Why Team USA won

Why Team USA won


Why Team USA won

Was there ever any doubt?

Uh, yeah.

The team the United States sent to the 2010 World Championships was young (six of the final 12 were 22 or younger) and lacking in international experience (three players had worn the USA jersey before and only one of those, Lamar Odom, had any Olympic experience.) It lacked a single player from the 2008 Olympic gold-medal team.

And it just returned from Turkey with the gold medal, an automatic berth in the 2012 Olympics (read: no dreaded zone qualifier) and the realization that its so-called ‘B’ team was good enough in this particular tournament.

Maybe, just maybe, the US has reasserted itself as the Team to Beat. Certainly, the 2002-2006 period is now, officially, The Wilderness Years for USA Basketball. It’s as if they gave the world a sniff of success and then decided to put everything back in its proper place.

How did they do it? Here are a few reasons why the United States team heard The Star Spangled Banner for the first time in 16 years at a World Championships.

Kevin Durant: Oh my goodness, was he The Man in the last three games or what? One shudders to think what would have happened had Durant gone cold or been injured. But he was an iron man in the final three games and left eyebrows raised everywhere around Istanbul after torching Russia for 33 points, Lithuania for 38 and then scoring 28 in a hostile environment in the Sinan Erdem Dome in the gold-medal game against the Turks.

No one had put up those kinds of numbers for the victorious U.S. teams before, mainly because there was so much depth. Here’s a scary thought – he’s still only 21.  Here’s a scarier thought for the Rest of the World who figured the U.S. was on the decline: he may be the only player on this team who is a deadbolt lock to make the London 2012 team. And if you had to pick one player to build a team around over the next decade, wouldn’t he be in the discussion?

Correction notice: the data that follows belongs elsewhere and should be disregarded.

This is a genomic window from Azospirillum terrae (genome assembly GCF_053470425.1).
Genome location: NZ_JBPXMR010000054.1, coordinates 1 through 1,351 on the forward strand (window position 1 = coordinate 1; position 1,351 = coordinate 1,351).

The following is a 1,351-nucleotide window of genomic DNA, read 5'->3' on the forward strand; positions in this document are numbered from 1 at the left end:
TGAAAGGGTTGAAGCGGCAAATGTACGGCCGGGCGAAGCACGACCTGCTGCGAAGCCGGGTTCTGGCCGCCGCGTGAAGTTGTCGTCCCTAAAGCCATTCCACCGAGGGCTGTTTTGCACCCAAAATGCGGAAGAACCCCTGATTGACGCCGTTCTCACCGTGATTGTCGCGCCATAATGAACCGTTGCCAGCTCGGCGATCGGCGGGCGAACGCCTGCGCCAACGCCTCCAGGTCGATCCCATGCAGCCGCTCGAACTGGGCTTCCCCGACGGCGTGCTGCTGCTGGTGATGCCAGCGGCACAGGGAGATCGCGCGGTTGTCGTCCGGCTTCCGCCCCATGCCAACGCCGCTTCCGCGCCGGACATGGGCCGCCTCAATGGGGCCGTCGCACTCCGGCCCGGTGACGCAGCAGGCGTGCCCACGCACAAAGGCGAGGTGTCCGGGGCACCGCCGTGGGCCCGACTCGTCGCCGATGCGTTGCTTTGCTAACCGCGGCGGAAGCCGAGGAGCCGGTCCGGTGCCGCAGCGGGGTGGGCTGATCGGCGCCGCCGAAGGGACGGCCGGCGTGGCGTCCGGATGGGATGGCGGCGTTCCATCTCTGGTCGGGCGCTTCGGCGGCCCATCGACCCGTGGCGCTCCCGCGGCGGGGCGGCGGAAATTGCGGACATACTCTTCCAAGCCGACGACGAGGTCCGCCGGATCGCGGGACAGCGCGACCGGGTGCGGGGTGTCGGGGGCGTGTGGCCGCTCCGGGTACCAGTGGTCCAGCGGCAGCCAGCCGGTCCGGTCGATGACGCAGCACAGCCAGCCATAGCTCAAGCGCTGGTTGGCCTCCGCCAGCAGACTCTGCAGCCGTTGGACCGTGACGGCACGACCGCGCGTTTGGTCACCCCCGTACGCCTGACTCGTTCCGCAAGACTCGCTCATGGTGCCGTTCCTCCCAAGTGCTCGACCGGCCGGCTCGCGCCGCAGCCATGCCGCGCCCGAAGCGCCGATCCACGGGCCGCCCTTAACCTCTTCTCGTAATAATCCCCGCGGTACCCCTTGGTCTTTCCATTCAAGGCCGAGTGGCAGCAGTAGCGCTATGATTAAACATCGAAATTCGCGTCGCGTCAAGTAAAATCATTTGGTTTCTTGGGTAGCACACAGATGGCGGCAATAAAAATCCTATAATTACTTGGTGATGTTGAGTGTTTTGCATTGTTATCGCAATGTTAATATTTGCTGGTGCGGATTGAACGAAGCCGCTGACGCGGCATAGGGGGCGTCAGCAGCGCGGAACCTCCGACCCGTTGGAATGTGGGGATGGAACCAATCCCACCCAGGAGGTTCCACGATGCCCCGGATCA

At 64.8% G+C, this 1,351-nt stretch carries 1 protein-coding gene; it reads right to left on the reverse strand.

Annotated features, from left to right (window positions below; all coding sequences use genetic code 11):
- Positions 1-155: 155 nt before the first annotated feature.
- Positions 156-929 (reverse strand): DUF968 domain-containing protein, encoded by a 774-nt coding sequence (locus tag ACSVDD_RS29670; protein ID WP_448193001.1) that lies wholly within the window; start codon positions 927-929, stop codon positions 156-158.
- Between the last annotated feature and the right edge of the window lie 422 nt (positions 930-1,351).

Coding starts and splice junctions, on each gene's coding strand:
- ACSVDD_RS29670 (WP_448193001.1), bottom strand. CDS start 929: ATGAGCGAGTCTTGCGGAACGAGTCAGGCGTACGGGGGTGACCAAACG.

Mike Krzyzewski: Coach K was presented with an entirely new roster. But what remained intact was the leadership group, starting with USA Basketball boss Jerry Colangelo and extending down to the coaching staff (with the exception of Jay Triano replacing Mike D’Antoni.) Continuity among the coaches was merely a concept when the U.S. was racking up gold. Every Olympiad/World Championship produced new staffs, with the exception of 1998/2000, when Rudy Tomjanovich coached both the Worlds team (which had no NBA players due to a lockout) and the 2000 Olympic Team (which won gold in Sydney.)

Krzyzewski has little to prove to anyone, especially with the run he’s on (Duke, USA Basketball.) But he was a master in this tournament. He managed egos/attitudes. He identified Durant as the leader. He stressed defense; the U.S. held Lithuania’s Linas Kleiza to 4 points. He then went for 33 against Serbia the next day. And Coach K adapted, going at the taller Turks with a three-guard unit for much of the game while giving very little time to what passed for the USA big men: Tyson Chandler and Kevin Love. It was tour de force for him and his staff.